We are helped only when we recognize that despair is a God-given gift to alert us to the fact that we are not what we were intended to be. God created us to live in fellowship with him, but like the fish longing to live on land, we rebelled and find ourselves out of the environment unto which we were created.

God has graciously gifted us with despair so that we will grow weary of living in an alien environment. Our conscience convicts us of our waywardness, and the Word of God and the Spirit of God point us to Christ. Only in Christ will our lives find the peace and sense of purpose unto which we were created: “For the kingdom of God is not a matter of eating and drinking but of righteousness and peace and joy in the Holy Spirit” [Romans 14:17 (ESV]). Despair arises from living in the wrong environment, but despair is God’s gift to drive us to Christ, the One who is “the way, and the truth, and the life” (John 14:6).

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Are we amazed at grace?

Doubtlessly, one of the most widely-sung and best-known hymns of Christianity is “Amazing Grace”:

Amazing grace! how sweet the sound,

That saved a wretch like me!

Perhaps familiarity has bred dull thinking. Have we lost the significance of the words “amazing” and “grace”?

I think that there is far too much of the Pharisee within all of us. You remember our Lord’s parable of the Pharisee and the tax collector in Luke 18:9-14. Luke records that Jesus “told this parable to some who trusted in themselves that they were righteous and treated others with contempt.” A Pharisee and a tax collector went into the temple to pray. In our culture we hold neither Pharisees nor tax collectors in esteem, especially with the nefarious activities of the Internal Revenue Service coming to light in recent months. In Jesus’ day, Pharisees were among the most highly esteems persons in Judaism. They were conservative, hard-working, and honorable men.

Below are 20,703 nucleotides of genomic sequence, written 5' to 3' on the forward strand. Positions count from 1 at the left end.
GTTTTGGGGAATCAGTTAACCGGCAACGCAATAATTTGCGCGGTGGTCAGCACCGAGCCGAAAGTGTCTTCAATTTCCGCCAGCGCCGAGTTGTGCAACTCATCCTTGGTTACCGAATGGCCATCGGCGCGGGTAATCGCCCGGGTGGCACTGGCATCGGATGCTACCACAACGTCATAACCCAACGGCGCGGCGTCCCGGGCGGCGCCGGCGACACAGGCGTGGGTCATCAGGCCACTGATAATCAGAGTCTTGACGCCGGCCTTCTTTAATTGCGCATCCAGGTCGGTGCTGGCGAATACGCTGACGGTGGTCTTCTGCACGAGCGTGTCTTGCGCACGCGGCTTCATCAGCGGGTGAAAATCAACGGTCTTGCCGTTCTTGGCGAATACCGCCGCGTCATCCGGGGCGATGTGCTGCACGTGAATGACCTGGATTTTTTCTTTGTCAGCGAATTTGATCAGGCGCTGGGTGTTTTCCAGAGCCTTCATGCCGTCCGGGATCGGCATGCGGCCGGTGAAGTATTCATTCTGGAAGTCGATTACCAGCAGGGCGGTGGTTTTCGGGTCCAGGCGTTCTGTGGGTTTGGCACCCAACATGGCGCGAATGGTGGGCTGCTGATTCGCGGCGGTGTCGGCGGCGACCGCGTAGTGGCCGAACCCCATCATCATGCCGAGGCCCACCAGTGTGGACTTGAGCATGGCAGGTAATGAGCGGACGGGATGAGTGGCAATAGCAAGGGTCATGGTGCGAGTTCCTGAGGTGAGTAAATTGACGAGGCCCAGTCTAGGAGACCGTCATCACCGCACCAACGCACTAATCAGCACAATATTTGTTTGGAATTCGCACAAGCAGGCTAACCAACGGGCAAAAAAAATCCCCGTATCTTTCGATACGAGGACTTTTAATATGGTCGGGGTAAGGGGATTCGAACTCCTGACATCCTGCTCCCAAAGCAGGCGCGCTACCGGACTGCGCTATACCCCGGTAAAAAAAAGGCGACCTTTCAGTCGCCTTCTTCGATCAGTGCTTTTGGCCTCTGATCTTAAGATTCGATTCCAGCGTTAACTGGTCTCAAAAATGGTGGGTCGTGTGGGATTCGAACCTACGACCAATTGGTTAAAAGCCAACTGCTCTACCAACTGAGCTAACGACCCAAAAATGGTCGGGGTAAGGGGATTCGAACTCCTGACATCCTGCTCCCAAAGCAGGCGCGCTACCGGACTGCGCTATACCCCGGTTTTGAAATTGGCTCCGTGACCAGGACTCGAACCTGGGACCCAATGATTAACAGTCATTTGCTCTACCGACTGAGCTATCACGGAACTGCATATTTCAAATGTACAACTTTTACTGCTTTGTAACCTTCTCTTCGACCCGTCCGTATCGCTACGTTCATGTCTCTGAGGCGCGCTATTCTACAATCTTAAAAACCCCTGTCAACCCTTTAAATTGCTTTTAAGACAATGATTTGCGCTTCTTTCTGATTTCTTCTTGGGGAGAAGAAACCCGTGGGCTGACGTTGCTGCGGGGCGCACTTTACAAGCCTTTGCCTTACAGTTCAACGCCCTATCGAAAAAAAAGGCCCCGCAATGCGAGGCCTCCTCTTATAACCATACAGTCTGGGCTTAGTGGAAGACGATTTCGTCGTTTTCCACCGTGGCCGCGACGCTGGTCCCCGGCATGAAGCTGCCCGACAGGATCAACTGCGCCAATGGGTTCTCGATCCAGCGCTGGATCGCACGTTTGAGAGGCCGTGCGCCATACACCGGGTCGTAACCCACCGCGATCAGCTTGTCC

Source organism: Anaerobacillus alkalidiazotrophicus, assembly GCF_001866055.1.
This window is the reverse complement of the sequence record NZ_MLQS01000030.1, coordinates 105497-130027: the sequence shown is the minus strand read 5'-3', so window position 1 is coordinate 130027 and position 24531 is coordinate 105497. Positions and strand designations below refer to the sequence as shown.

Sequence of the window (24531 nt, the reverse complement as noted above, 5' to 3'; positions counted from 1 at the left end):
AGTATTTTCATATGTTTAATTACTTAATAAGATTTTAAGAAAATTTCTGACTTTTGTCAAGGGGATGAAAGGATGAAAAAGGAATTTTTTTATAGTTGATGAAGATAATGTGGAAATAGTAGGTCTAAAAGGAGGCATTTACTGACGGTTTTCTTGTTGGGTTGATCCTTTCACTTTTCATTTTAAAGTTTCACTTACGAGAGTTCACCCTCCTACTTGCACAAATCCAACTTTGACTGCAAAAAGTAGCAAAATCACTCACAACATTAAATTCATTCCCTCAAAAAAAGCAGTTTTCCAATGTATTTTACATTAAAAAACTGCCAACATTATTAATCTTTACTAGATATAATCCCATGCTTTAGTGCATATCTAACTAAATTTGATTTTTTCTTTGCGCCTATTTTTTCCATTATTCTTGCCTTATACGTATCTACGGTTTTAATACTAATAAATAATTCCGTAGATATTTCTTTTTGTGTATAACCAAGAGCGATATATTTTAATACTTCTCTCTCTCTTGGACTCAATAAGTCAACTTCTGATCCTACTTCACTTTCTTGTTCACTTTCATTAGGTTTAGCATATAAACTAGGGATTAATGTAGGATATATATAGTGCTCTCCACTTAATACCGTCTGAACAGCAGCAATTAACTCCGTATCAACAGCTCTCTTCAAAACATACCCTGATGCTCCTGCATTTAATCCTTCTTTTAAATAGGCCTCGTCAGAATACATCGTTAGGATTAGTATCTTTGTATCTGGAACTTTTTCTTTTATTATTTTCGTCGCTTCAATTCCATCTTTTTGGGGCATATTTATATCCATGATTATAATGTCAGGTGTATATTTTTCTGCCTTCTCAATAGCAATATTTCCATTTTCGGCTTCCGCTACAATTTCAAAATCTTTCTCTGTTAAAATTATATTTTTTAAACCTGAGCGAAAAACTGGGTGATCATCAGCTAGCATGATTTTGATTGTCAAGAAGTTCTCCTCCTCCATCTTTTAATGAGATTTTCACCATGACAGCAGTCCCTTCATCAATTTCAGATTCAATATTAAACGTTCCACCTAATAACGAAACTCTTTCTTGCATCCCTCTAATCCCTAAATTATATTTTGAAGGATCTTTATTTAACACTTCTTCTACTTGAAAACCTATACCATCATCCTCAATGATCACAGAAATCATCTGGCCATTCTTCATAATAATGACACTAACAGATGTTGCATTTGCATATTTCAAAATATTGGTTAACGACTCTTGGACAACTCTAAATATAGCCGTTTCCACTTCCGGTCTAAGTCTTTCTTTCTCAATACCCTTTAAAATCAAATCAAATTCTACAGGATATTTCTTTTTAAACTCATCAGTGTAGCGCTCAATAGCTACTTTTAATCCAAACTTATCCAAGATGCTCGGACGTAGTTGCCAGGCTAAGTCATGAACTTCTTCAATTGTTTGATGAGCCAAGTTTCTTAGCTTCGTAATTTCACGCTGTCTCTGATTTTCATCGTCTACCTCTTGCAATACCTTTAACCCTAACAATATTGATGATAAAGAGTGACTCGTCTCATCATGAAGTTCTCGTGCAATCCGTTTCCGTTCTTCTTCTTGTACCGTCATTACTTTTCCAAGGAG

We often think of Pharisees as those self-righteous Jews who went around condemning anyone having a good time because some religious law somewhere was being violated. That the Pharisees were self-righteous is true. The reality of the matter, however, is that most people who condemn the Pharisees as being self-righteous are themselves self-righteous. Excusing one’s own trespasses while denouncing those of others is a ubiquitous human trait.

The Pharisee in Jesus’ parable does little more than articulate a pervasive human condition: “God, I thank you that I am not like other men, extortioners, unjust, adulterers, or even like this tax collector. I fast twice a week; I give tithes of all that I get.”

We would not be so crass as to voice such a description of ourselves. When we observe the sinful lifestyles of others, however, how often do we have the attitude of the Pharisee?

Clay Layfield, minister of worship at First Baptist Church in Eastman, Georgia, pointed me to a new hymn entitled “Not in Me.” We plan to introduce it to our congregation one Sunday evening soon. “Not in Me” was composed by Eric Schumacher and David Ward with the parable of the Pharisee and tax collector in mind, and you can hear it here. Look at the first verse:

No list of sins I have not done,

No list of virtues I pursue,

No list of those I am not like,

Can earn myself a place with You.

O God! Be merciful to me—

I am a sinner through and through!

My only hope of righteousness

Is not in me, but only You.

The hymn rightly notes that nothing in us warrants God’s acceptance of us—not the sins we have not done, not the virtues we have esteemed, not a comparison with those we deem less worthy for whatever reason. Our depravity permeates all of our being; our “only hope of righteousness is Christ alone.”

The second and third verses continue the theme:

No humble dress, no fervent prayer,

No lifted hands, no tearful song,

No recitation of the truth